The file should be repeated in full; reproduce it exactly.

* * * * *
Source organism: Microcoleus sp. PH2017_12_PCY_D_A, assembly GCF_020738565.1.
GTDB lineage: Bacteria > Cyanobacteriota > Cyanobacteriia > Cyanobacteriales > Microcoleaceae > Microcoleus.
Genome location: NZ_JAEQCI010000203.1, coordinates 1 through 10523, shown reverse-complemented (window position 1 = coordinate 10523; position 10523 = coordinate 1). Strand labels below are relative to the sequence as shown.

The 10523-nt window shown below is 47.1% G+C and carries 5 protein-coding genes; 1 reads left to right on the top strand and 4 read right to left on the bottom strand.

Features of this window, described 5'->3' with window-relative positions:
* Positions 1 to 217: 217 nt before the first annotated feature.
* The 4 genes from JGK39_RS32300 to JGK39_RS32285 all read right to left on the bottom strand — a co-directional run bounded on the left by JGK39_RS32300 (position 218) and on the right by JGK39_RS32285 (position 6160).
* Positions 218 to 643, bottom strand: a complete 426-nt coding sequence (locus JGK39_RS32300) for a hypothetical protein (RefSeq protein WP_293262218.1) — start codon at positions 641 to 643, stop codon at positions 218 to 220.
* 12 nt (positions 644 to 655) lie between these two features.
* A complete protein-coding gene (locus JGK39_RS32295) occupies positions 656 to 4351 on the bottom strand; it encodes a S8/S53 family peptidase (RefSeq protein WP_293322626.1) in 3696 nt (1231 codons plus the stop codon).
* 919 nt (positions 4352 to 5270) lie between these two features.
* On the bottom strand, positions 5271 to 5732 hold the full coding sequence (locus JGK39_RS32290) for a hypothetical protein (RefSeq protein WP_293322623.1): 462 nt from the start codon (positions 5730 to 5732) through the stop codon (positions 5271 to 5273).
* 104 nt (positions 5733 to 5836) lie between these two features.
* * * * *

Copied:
Source organism: Microcoleus sp. PH2017_12_PCY_D_A, assembly GCF_020738565.1.
GTDB lineage: Bacteria > Cyanobacteriota > Cyanobacteriia > Cyanobacteriales > Microcoleaceae > Microcoleus.
Genome location: NZ_JAEQCI010000203.1, coordinates 1 through 10523, shown reverse-complemented (window position 1 = coordinate 10523; position 10523 = coordinate 1). Strand labels below are relative to the sequence as shown.

The 10523-nt window shown below is 47.1% G+C and carries 5 protein-coding genes; 1 reads left to right on the top strand and 4 read right to left on the bottom strand.

Features of this window, described 5'->3' with window-relative positions:
* Positions 1 to 217: 217 nt before the first annotated feature.
* The 4 genes from JGK39_RS32300 to JGK39_RS32285 all read right to left on the bottom strand — a co-directional run bounded on the left by JGK39_RS32300 (position 218) and on the right by JGK39_RS32285 (position 6160).
* Positions 218 to 643, bottom strand: a complete 426-nt coding sequence (locus JGK39_RS32300) for a hypothetical protein (RefSeq protein WP_293262218.1) — start codon at positions 641 to 643, stop codon at positions 218 to 220.
* 12 nt (positions 644 to 655) lie between these two features.
* A complete protein-coding gene (locus JGK39_RS32295) occupies positions 656 to 4351 on the bottom strand; it encodes a S8/S53 family peptidase (RefSeq protein WP_293322626.1) in 3696 nt (1231 codons plus the stop codon).
* 919 nt (positions 4352 to 5270) lie between these two features.
* On the bottom strand, positions 5271 to 5732 hold the full coding sequence (locus JGK39_RS32290) for a hypothetical protein (RefSeq protein WP_293322623.1): 462 nt from the start codon (positions 5730 to 5732) through the stop codon (positions 5271 to 5273).
* 104 nt (positions 5733 to 5836) lie between these two features.